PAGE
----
DALLAS (CN) – A presumed expert in alcohol, DNA and drug testing, who has testified in hundreds of family and criminal cases, is an unqualified imposter with no college degree, according to a class action in Dallas County Court.
Lead plaintiff B.W.D. sued James W. Turnage, his company Forensic DNA & Drug Testing Services, and Medtox Scientific, in Dallas County Court.
B.W.D. claims that as a result of Turnage’s flawed testimony, thousands of parents have lost access to their children and countless citizens are behind bars.
B.W.D. claims that Turnage, of Ovilla, wrongfully called him an alcohol and drug user during a custody dispute. Turnage and his Forensic DNA & Drug Testing company claim to seal and ship urine specimens to defendant Medtox Scientific, of St. Paul, Minn.
B.W.D. says Turnage holds himself out as an expert in drug testing and evaluating drug test results, and that Turnage has been appointed to do drug tests in custody disputes and criminal matters in Dallas, Tarrant, Collin and Denton counties for years.
“Turnage, however, lacks even the minimal educational requirements to work in any technical job in a licensed drug and alcohol testing laboratory,” the complaint states. “Turner has no college degree and is not a toxicologist; he is an imposter. He has masqueraded for years as a technical or scientific expert in the field of toxicology or drug and alcohol testing and has presented himself to the public and the courts as an expert witness by disseminating non-peer review papers to the legal community that contain false scientific information and data cut and pasted without cited references.”
The plaintiff claims that Turnage is qualified only to be a specimen collector, and has failed to distinguish between that job and that of a forensic toxicologist, who is a qualified expert with years of scientific training.
“The impact of Turnage’s unsupervised, unchecked, unregulated mishandling of specimens and his unregulated and unqualified interpretations of test results or deliberate manipulation of the process has a far reaching effect on the citizens of Dallas, Collin, Denton and Tarrant Counties,” the complaint states.
“Literally thousands of mothers and fathers have been denied possession of their children and countless number of citizens are behind bars based on Turnage’s handling of the specimens and his interpretation of the test results.”
B.W.D. says he submitted urine specimens to Turnage for drug tests, for a child custody matter in March 2010.
Five months later, B.W.D. claims, Turnage testified that a urine specimen he submitted that was analyzed by Medtox was invalid due to dilution.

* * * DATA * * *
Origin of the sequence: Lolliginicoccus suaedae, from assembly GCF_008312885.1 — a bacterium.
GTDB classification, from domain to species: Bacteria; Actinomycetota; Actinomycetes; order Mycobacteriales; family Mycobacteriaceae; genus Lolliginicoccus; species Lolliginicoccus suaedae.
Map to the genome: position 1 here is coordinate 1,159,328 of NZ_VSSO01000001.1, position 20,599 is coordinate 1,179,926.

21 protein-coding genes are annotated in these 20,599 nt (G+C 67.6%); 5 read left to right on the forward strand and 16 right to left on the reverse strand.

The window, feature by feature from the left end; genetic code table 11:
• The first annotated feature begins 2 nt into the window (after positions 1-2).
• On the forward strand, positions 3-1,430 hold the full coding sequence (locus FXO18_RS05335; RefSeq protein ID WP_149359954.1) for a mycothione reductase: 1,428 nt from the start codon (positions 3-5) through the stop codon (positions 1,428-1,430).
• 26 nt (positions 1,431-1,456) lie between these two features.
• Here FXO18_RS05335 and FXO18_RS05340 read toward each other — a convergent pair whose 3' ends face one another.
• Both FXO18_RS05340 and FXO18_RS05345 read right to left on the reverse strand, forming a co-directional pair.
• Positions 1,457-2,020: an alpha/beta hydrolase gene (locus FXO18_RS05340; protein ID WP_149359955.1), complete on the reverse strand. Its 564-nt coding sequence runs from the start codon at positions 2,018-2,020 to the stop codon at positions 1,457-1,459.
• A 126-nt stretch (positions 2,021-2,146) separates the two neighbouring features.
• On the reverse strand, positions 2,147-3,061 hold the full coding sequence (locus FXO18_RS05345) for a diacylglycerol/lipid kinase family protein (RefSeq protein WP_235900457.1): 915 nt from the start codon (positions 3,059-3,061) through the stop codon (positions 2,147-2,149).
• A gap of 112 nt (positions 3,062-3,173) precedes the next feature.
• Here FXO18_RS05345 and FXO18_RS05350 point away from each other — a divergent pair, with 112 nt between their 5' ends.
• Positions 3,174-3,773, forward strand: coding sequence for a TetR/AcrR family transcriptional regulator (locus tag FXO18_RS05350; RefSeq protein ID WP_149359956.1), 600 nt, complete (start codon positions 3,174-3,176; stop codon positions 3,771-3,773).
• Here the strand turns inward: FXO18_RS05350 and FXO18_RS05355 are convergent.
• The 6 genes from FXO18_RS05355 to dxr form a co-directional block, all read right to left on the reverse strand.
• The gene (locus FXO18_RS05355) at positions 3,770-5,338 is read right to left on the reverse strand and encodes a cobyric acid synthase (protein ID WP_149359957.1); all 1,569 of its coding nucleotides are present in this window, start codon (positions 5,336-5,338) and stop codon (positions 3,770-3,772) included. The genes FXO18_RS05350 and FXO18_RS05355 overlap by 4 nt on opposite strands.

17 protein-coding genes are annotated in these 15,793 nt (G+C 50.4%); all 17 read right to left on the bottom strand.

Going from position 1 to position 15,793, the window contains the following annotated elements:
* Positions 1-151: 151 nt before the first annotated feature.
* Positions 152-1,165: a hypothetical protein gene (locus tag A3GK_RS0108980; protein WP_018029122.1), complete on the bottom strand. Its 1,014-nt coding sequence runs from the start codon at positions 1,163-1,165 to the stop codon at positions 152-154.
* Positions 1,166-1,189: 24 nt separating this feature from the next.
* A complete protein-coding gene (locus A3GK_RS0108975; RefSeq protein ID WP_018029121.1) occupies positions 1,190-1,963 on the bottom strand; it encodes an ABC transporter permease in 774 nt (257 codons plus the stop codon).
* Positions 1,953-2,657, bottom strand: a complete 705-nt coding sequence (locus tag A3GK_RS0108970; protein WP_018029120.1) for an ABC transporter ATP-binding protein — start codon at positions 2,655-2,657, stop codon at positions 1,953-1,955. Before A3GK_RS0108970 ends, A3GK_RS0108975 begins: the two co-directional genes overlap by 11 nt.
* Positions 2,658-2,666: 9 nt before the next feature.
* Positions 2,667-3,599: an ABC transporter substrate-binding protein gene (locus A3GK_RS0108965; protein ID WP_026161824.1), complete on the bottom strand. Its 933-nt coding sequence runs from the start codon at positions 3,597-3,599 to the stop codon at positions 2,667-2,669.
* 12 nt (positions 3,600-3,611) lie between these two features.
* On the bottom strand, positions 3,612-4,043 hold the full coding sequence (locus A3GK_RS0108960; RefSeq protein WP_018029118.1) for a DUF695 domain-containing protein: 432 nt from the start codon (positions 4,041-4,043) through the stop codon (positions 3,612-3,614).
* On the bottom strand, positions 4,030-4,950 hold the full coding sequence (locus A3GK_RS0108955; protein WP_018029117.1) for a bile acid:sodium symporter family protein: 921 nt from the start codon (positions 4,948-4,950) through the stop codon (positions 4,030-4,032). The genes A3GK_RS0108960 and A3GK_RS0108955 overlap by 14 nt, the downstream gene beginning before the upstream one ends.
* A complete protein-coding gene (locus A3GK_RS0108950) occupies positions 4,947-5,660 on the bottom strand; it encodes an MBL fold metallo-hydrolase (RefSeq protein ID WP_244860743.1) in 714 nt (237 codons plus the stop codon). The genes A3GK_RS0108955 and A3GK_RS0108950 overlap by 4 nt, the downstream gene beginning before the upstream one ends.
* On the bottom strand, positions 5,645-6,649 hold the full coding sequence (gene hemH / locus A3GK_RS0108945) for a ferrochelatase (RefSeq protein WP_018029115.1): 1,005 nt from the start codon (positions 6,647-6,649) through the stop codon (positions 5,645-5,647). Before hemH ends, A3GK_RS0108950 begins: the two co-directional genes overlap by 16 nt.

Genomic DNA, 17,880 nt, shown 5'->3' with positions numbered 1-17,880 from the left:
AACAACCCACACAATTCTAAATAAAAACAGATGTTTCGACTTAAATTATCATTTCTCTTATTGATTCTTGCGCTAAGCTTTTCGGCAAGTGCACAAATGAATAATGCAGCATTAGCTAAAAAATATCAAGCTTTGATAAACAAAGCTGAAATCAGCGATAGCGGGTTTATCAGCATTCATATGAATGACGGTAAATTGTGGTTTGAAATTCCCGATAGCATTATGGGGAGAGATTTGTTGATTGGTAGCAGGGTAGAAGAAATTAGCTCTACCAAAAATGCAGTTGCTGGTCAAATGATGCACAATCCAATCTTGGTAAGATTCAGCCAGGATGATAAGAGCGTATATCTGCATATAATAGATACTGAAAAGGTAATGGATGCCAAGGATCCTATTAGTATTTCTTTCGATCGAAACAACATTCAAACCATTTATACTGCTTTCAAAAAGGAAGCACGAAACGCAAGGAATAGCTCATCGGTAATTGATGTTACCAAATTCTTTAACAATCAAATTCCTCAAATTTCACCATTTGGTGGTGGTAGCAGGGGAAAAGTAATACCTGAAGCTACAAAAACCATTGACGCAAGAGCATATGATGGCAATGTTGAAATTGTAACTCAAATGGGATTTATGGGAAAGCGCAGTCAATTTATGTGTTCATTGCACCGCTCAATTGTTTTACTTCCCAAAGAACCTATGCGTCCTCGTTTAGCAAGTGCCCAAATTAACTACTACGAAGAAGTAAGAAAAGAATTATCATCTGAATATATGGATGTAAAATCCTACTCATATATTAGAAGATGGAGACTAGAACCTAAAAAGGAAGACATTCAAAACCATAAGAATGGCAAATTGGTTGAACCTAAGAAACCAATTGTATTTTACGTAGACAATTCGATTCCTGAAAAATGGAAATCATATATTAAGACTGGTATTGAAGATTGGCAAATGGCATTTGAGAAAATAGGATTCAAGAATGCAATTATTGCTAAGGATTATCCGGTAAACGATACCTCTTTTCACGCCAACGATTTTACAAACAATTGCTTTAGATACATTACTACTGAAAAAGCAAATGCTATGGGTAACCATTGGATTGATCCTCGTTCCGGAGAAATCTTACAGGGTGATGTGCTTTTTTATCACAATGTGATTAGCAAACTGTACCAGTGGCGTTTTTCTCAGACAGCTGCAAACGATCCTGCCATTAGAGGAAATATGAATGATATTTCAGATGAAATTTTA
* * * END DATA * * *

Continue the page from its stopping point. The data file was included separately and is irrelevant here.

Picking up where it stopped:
B.W.D. claims Medtox’s results did not indicate dilution and that because of Turnage’s misrepresentation, he was forced to agree to weekly random urinalysis for alcohol and drugs, installation of a breathalyzer in his car for a year and other onerous terms, to maintain jint custody of his daughter.
B.W.D. also claims that Turnage spoke often with his wife’s attorney about the characteristics of B.W.D.’s urine specimens, before had returned the results.
“For example, Turnage commented to wife’s attorney about the color of plaintiff’s specimen and conjectured that plaintiff used an additive,” the complaint states. “In addition, Turnage also contacted wife’s attorney to indicate that plaintiff was not going to pass the test before the test was ever sent to Medtox.”
B.W.D. claims he has taken about 60 tests with other labs contemporaneously with Turnage’s tests and passed all of them, yet several of Turnage’s test results have come back with false positives, have been resubmitted for retesting, have been tainted or invalidated or were sent to Medtox well beyond 24 hours after collection.
“Remarkably, every time defendants tested wife, Turnage was able to have the results of her test completed within 24 hours and of course, her results, the five times she was tested, came back ‘negative,'” the complaint states.
“Not once was there a challenge or a question about my wife’s specimens. Even more remarkable, was that the same Medtox lab technician certified wife’s specimen each time, which is more than just a remote possibility.”
The complaint continues: “Because of Turnage’s fraudulent behavior, plaintiff took his last test with Turnage in March of 2011. Not surprisingly, since changing labs, all of plaintiff’s results have been ‘negative’ with no anomalies and several of wife’s results have come back ‘positive’ for drugs or alcohol. It was not, however, until plaintiff did some additinal research on his own that he discovered that Turnage gave wife at least 29 hours advance notice of her court-ordered ‘random’ drug test. Shockingly, plaintiff later discovered that Turnage purposefully hid one of wife’s positive drug test results. Although he shared the positive results of wife’s random drug test with wife’s attorney, he deliberately hid the results from plaintiff, plaintiff’s lawyers and the court.
B.W.D. seeks actual and punitive damages for breach of contract, fraudulent nondisclosure, breach of fiduciary duty, aiding, abetting, defamation, civil conspiracy, negligent misrepresentation and violations of the Texas Deceptive Trade Practices Act.
He is represented by Lawrence Friedman, with Friedman & Feiger, of Dallas.